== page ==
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Publication numberUS5212162 A
Publication typeGrant
Application numberUS 07/857,673
Publication dateMay 18, 1993
Filing dateMar 25, 1992
Priority dateMar 27, 1991
Fee statusPaid
Publication number07857673, 857673, US 5212162 A, US 5212162A, US-A-5212162, US5212162 A, US5212162A
InventorsPaul J. T. Missel, John C. Lang, Rajni Jani
Original AssigneeAlcon Laboratories, Inc.
Export CitationBiBTeX, EndNote, RefMan
External Links: USPTO, USPTO Assignment, Espacenet
Use of combinations gelling polysaccharides and finely divided drug carrier substrates in topical ophthalmic compositions
US 5212162 A
Abstract
Ophthalmic compositions comprising combinations of gelling polysaccharides and finely-divided drug carrier substrates which become relatively more viscous on contact with the eye are disclosed. These ophthalmic compositions are both comfortable and long-lasting Ophthalmic compositions further comprising a pharmaceutically active drug are also disclosed, as are methods of use.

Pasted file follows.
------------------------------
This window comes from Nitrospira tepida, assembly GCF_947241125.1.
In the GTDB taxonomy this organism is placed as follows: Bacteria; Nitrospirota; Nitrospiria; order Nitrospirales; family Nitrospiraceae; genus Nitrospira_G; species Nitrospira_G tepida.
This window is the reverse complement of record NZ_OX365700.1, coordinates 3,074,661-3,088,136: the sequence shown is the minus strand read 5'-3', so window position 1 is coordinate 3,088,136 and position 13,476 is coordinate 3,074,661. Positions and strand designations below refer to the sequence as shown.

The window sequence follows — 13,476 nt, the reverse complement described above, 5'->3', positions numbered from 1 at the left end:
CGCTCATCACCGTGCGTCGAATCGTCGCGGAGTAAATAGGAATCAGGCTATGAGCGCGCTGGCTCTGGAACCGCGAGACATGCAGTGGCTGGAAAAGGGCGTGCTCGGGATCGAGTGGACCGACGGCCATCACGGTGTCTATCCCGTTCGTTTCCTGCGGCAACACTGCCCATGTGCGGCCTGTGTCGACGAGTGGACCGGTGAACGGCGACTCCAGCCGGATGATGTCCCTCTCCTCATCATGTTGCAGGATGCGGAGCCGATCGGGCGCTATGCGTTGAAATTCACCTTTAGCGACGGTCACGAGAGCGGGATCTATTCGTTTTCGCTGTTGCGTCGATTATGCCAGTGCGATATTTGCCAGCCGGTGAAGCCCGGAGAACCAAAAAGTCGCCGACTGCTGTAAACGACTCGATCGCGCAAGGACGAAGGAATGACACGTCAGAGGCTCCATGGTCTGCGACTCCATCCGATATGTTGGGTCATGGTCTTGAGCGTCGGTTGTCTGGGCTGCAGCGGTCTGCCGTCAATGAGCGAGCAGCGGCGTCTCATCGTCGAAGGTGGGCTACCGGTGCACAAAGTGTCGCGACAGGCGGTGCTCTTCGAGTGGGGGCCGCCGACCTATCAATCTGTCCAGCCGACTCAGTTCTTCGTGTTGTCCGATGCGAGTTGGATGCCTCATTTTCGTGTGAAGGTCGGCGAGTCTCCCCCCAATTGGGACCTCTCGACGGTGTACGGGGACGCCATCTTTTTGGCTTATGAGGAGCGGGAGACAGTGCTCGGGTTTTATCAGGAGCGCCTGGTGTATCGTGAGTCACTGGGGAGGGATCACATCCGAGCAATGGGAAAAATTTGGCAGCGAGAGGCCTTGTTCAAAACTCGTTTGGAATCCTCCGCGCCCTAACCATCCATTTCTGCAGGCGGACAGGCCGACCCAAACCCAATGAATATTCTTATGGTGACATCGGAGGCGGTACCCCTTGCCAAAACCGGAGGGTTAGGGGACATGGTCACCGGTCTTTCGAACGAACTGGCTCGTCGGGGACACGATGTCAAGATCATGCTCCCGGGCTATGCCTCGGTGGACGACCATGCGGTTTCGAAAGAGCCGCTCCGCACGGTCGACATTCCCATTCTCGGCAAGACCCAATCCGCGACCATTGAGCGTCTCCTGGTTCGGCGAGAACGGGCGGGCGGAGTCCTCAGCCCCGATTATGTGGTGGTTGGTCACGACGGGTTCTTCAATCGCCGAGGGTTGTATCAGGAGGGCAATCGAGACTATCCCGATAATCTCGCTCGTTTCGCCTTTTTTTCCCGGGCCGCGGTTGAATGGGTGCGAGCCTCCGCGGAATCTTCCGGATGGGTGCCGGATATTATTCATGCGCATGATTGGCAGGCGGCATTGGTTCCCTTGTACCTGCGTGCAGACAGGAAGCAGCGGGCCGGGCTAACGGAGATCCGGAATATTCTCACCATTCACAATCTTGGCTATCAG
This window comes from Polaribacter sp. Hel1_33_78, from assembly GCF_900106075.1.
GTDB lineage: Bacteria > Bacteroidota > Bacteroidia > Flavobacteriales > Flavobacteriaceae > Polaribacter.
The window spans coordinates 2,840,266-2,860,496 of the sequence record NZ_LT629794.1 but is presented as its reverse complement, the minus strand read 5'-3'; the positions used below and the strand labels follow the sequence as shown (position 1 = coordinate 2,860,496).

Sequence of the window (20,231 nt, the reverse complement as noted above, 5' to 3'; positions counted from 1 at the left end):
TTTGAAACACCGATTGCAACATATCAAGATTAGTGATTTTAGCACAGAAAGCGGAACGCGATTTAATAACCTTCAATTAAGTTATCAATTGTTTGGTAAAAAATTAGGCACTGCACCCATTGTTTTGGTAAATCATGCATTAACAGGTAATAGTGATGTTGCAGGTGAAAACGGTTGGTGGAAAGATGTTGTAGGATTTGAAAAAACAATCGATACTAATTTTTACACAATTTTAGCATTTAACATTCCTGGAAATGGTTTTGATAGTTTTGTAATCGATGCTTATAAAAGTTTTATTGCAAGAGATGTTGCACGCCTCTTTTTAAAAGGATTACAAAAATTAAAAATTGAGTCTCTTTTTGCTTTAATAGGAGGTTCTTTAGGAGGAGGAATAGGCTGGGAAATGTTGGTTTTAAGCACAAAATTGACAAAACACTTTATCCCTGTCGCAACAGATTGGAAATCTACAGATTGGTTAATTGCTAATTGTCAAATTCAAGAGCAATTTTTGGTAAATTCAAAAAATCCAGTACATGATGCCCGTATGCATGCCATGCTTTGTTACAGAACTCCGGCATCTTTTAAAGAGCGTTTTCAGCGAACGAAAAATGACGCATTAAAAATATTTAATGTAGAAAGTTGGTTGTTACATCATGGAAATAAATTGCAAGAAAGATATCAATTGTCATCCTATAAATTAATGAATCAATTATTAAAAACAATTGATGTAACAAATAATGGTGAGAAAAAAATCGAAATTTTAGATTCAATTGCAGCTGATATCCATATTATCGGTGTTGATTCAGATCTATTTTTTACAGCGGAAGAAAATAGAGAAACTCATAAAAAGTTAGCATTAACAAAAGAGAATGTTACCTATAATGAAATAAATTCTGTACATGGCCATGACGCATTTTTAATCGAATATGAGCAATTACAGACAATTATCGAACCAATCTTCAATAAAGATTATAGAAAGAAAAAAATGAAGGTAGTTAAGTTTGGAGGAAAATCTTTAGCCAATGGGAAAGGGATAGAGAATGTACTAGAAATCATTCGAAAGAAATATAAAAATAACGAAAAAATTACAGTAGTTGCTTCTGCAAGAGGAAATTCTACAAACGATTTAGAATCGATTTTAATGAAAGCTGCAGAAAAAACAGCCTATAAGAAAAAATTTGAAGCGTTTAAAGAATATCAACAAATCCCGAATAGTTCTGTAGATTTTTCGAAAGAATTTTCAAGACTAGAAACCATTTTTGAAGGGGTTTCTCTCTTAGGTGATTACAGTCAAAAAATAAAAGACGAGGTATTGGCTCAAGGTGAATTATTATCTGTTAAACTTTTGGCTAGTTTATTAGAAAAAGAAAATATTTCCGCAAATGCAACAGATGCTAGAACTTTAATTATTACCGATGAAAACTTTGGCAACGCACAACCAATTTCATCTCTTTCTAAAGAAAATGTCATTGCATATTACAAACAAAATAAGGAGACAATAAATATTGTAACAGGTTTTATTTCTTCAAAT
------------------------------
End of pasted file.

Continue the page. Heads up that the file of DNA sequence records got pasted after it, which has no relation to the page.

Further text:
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Claims(27)
What is claimed is:
1. A topical ophthalmic composition comprising a gelling polysaccharide and a finely-divided drug carrier substrate, wherein the concentration of said gelling polysaccharide allows the composition to be administrable as a drop which gels upon instillation to the eye.
2. The composition of claim 1 wherein the finely-divided drug carrier substrate is an ion exchange resin.
3. The composition of claim 1 wherein the gelling polysaccharide concentration is between 0.1% and 3.0% by weight/volume and the concentration of the finely-divided drug carrier substrate is between 0.05% and 10.0% by weight/volume.
4. The composition of claim 1 wherein the gelling polysaccharide is selected from the group consisting of xanthan gum, locust beam gum, gellan gum, and carrageenan.
5. The composition of claim 4 wherein the gelling polysaccharide is gellan gum.
6. The composition of claim 4 wherein the gelling polysaccharide is a carrageenan having not more than 1.0 sulfate moiety per disaccharide repeating unit.
7. The composition of claim 6 wherein said carrageenan is eucheuma carrageenan.
8. The composition of claim 6 wherein said carrageenan is furcellaran.